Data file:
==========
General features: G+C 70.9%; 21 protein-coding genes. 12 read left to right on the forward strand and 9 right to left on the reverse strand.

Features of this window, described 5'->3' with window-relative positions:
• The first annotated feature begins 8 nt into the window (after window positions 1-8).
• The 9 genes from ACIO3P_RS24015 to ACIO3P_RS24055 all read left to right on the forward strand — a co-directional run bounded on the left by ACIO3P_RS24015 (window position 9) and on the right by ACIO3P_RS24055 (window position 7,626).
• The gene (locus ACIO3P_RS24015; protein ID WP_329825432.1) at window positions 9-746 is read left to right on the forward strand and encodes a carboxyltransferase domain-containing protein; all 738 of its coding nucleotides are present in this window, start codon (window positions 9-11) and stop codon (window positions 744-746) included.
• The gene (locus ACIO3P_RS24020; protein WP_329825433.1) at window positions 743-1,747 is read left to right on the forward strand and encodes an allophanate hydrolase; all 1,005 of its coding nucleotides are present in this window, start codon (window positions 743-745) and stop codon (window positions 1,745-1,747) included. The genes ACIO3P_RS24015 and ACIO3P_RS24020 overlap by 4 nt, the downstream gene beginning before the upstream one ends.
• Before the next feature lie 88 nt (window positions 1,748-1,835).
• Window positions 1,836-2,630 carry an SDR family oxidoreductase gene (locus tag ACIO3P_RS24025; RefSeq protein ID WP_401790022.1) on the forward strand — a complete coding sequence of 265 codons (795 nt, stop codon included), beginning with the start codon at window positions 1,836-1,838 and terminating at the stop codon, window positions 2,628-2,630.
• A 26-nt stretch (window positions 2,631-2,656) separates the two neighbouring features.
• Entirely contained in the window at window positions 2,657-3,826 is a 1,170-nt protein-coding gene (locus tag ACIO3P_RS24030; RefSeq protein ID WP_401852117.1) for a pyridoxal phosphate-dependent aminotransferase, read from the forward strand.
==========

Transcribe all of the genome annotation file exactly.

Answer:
General features: G+C 70.9%; 21 protein-coding genes. 12 read left to right on the forward strand and 9 right to left on the reverse strand.

Features of this window, described 5'->3' with window-relative positions:
• The first annotated feature begins 8 nt into the window (after window positions 1-8).
• The 9 genes from ACIO3P_RS24015 to ACIO3P_RS24055 all read left to right on the forward strand — a co-directional run bounded on the left by ACIO3P_RS24015 (window position 9) and on the right by ACIO3P_RS24055 (window position 7,626).
• The gene (locus ACIO3P_RS24015; protein ID WP_329825432.1) at window positions 9-746 is read left to right on the forward strand and encodes a carboxyltransferase domain-containing protein; all 738 of its coding nucleotides are present in this window, start codon (window positions 9-11) and stop codon (window positions 744-746) included.
• The gene (locus ACIO3P_RS24020; protein WP_329825433.1) at window positions 743-1,747 is read left to right on the forward strand and encodes an allophanate hydrolase; all 1,005 of its coding nucleotides are present in this window, start codon (window positions 743-745) and stop codon (window positions 1,745-1,747) included. The genes ACIO3P_RS24015 and ACIO3P_RS24020 overlap by 4 nt, the downstream gene beginning before the upstream one ends.
• Before the next feature lie 88 nt (window positions 1,748-1,835).
• Window positions 1,836-2,630 carry an SDR family oxidoreductase gene (locus tag ACIO3P_RS24025; RefSeq protein ID WP_401790022.1) on the forward strand — a complete coding sequence of 265 codons (795 nt, stop codon included), beginning with the start codon at window positions 1,836-1,838 and terminating at the stop codon, window positions 2,628-2,630.
• A 26-nt stretch (window positions 2,631-2,656) separates the two neighbouring features.
• Entirely contained in the window at window positions 2,657-3,826 is a 1,170-nt protein-coding gene (locus tag ACIO3P_RS24030; RefSeq protein ID WP_401852117.1) for a pyridoxal phosphate-dependent aminotransferase, read from the forward strand.